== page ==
Avengers Xsanction 1-2
Writer:Jeph Loeb
Penciler: Ed McGuinness
Inker: Dextor Vines
Colorist: Morry Hollowell

Buy it. Read it. Kiss it, love it and call it your own. If you have missed part 1 and 2 of this four part series, don’t panic; there is still time to catch up before issue three. Act now or forever carry the ugly shame monster for the rest of eternity, or until 12/12.

The art is sublime and the writing is grand. My only fault is that I hate Red Hulks facial expressions in issue 2. Seriously, you could build a small settlement on his protruding forehead. It’s like there’s a duck coming beak first out of the poor bastards’ forehead.

So Cable is back from the dead/future. It seems Cable has only 24 hours to live before the techno-organic virus totally consumes him. He comes back and goes to war with the Avengers in hopes that it will save his daughter, Hope. Cable takes out Falcon first and in short order. My favorite part of the first issue was seeing Cable beat Captain America’s ass. I love it. I have never really liked Captain America much. I am not sure why, but he just comes off as a douche bag. I also enjoy when Cable uses weapons from the future that Tony Stark hasn’t invented yet against him. I have never been a huge Iron Man fan either. So I was glad to see him blasted into submission. Truly all good things must come to an end. Just when things were getting good the Red Hulk shows up and drops the hammer on Cable. Fade to black. It seriously draws you in no doubt about it. I am not liking the fact that I have to wait until February to see what happens next. Hey Marvel great idea bringing Cable back in such a fashion, but I am warning you, Jeph Loeb…..respect the spider. As the Red Brow so beautifully said, “I gotta admire a man with a really big gun collection.”

Witch Doctor: The Resuscitation
Writer: Brandon Seifert
Artist: Kukas Ketner
Special medical consulting: Karen Anderson

I totally picked this one up because of the cover art. Frame worthy. I am not going to tell you anything else about it except it’s grand. I guess the art from the innards is good too, but the cover……mind numbing eye candy.

The story is a little crazy, but hey what’s wrong with that? I got this steam punk/fight club kind of feel about it. For a one and done it was worth the $2.99, but will I be back for the series? Know do I not young Skywalker, but if the covers stay this cool I will get a full body tattoo of every single one. See who’s laughing then. Any comic book with a special medical consultant is okay by me.

p.s. Avengers vs. X-men and Scarlet Spider will be here soon and that makes me happy. Read Hawken. That is all.

By: Cody Miller

Monday, January 2, 2012

Tales from the Dumpster: Angel Love

Tales from the Dumpster

Angel Love

Barbara Slate’s Angel Love was an interesting shot at engaging teen girls in comics.

And when I say interesting, I politely mean crappy.

I picked up issues 3-6 based on issue three’s cover which has the spikey haired protagonist exclaiming “What? You’re pregnant?!” The cover art was definitely Archie-esque, and I hoped to find some adult issues tackled in a light humorous mag.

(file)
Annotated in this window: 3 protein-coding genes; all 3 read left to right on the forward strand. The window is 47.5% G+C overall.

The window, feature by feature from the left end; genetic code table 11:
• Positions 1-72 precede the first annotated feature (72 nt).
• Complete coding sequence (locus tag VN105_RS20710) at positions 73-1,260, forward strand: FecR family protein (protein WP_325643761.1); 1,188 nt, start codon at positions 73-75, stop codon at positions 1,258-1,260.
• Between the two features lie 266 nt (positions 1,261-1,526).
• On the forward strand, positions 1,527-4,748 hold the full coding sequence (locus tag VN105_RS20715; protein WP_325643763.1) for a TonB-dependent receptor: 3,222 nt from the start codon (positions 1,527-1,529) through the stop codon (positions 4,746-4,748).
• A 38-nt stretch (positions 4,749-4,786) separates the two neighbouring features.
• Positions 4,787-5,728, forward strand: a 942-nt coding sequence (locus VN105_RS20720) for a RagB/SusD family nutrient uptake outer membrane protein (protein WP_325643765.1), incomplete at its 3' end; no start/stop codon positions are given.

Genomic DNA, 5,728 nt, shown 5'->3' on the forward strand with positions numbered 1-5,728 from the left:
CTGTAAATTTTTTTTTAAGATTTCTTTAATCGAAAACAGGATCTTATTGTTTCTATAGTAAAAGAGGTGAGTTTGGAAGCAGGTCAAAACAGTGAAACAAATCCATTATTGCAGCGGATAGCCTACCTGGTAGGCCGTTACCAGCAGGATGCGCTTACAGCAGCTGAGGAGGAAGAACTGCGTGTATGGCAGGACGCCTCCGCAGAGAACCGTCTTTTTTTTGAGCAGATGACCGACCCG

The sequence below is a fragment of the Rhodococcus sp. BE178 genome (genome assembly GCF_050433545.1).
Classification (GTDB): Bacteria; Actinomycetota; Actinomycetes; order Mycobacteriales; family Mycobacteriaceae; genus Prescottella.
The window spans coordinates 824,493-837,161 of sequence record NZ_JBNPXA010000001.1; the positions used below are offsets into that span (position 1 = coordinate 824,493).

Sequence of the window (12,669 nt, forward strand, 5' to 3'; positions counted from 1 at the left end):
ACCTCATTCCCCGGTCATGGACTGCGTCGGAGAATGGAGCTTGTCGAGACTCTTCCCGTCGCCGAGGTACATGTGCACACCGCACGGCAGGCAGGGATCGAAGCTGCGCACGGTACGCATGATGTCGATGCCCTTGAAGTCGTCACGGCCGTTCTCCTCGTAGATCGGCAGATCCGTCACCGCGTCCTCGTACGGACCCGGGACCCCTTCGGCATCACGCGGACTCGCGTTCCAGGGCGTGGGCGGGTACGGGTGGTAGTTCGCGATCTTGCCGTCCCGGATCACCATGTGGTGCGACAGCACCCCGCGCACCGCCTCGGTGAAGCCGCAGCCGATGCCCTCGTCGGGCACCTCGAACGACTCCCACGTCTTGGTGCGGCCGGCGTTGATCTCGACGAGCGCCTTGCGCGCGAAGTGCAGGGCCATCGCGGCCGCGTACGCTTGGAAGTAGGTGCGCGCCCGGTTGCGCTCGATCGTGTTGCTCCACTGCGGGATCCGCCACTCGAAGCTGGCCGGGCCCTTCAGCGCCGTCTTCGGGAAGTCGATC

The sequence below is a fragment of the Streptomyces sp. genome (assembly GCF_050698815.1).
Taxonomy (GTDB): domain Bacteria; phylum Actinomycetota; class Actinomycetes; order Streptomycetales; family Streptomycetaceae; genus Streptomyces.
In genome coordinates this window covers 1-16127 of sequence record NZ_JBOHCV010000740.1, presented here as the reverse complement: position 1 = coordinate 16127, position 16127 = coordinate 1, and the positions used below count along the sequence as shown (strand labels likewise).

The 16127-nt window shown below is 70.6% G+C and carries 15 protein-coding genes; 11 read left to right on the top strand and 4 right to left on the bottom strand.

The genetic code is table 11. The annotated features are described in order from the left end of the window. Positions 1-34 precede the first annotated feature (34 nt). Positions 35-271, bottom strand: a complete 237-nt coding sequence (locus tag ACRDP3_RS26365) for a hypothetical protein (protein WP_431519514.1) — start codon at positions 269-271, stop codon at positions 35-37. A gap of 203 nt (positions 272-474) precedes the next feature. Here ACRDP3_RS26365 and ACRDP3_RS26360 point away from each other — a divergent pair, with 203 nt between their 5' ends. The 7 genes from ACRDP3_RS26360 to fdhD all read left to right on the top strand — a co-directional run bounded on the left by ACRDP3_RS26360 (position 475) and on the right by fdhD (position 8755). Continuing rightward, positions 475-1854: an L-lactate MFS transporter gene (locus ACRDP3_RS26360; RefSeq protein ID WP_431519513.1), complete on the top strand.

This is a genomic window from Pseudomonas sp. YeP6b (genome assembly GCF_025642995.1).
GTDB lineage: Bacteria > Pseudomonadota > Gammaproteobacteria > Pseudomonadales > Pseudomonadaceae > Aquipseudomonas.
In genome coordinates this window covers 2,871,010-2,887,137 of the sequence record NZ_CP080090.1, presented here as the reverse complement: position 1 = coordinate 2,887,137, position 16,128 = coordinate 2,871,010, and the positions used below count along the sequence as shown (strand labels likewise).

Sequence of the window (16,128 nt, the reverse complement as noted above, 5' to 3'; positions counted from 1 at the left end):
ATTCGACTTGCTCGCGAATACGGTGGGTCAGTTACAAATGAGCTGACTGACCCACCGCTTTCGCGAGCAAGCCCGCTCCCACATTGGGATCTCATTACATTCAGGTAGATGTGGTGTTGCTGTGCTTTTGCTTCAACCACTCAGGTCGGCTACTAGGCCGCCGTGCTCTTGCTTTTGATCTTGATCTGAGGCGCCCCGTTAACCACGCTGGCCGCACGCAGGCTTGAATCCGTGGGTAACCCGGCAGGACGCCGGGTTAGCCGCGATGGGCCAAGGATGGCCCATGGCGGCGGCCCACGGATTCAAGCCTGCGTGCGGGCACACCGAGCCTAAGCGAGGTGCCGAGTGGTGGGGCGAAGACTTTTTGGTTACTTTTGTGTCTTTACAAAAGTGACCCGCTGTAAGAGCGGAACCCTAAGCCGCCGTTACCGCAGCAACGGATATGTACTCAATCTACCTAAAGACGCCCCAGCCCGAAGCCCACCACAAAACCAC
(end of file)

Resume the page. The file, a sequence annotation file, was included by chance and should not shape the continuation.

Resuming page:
Well, it was light, but both the writing and art were unfortunately subpar. It turns out that letting a woman (she has prominent billing on each cover, something extremely unusual in comics, especially in the mid 80’s) draw and write about touchy issues is not quite enough for success...she has to be talented as well. Angel did last 10 issues (counting an annual and a special), but I don’t think she has garnered much historical renown even if she was the first DC leading lady (which she might not have been) to have a coke sniffing boyfriend in her first issue (an incident I learned about from the letters pages). Besides, Harry Osborne had been popping pills since 1971 in the pages of Spider-man.

I’ll give Ms. Slate the benefit of the doubt that she was sincere in her attempts to create something unique that spoke to a different audience, but the actual product is so bad that it just reeks of executive-idea-gimick. It’s hard to imagine the art and dialogue could pass muster in any other comic title had not the execs asked someone to come up with some crap to draw in the “11-18 year old girl” (again info gleaned from the letters pages) demographic, a demographic that did, and does not, buy a lot of comics.
The abortion story in issue 3 wavers awkwardly between the edgy and the infantile, starting off with Angel drawing (she’s a struggling artist too...oh! art imitating life?!) an angel that starts talking to her about wanting “a nose job.” When Angel erases her ample schnozz to replace it was a “cute” sharp one, the even-more-crudely-drawn-than-the-rest-of-the-comic angel says “ouch!” Hah! A regular laff-riot this book.

The actual abortion bit is pretty standard after school special stuff. Angel counsels her friend to review her option and then promises to support her whatever she chooses...while this in itself isn’t “bad,” it’s all there is. Imagine the previous sentence poorly illustrated over two pages of panels, and there you have it.

Then you have a few pages with more ground breaking humor in the form of banter between her ditzy, blonde, wanna-be-actress, roommate and her wise, black, hip-talkin’ (he calls females “girl” and doesn’t pronounce the g’s at the end of his sentences) male friend before we get to the conclusion...where we find that her friend has changed her mind and won’t be having the abortion after all.

Then issue four is about her being flighty in romance, followed by her mother being on her death bed in issue five, and her search for her sister to get some bone marrow to save her mom in issue 6. But with some cute talking cockroaches to lighten it up a bit.

All relevant issues, I suppose, but that’s hard to see, because it’s all done poorly.

But there were some folks who liked it...take Artie Salazar from issue four’s letters:

“Dear Angel,
I’m a lonely young man who spends a lot of time reading comic books. You are the greatest breathe of fresh air from the miserable environment that sometimes comes from these stories. Every young, heterosexual man dreams of meeting a beautiful, funny person like yourself.”

Artie then goes on for four more paragraphs to share where he goes to school (UC San Diego) his future plans (moving to New York to direct on Broadway “I...expect to have the same problems with roaches...Ha-ha!”), and his current triumphs (“I’m directing a futuristic adaptation of the opera Madam Butterfly.”) before concluding with:

“Perhaps one of your fans will see this letter and contact me. I love you.”

Angel responded:
“Dear Artie, You sound like such an interesting guy...”

By which I’m pretty sure she politely meant “crappy.”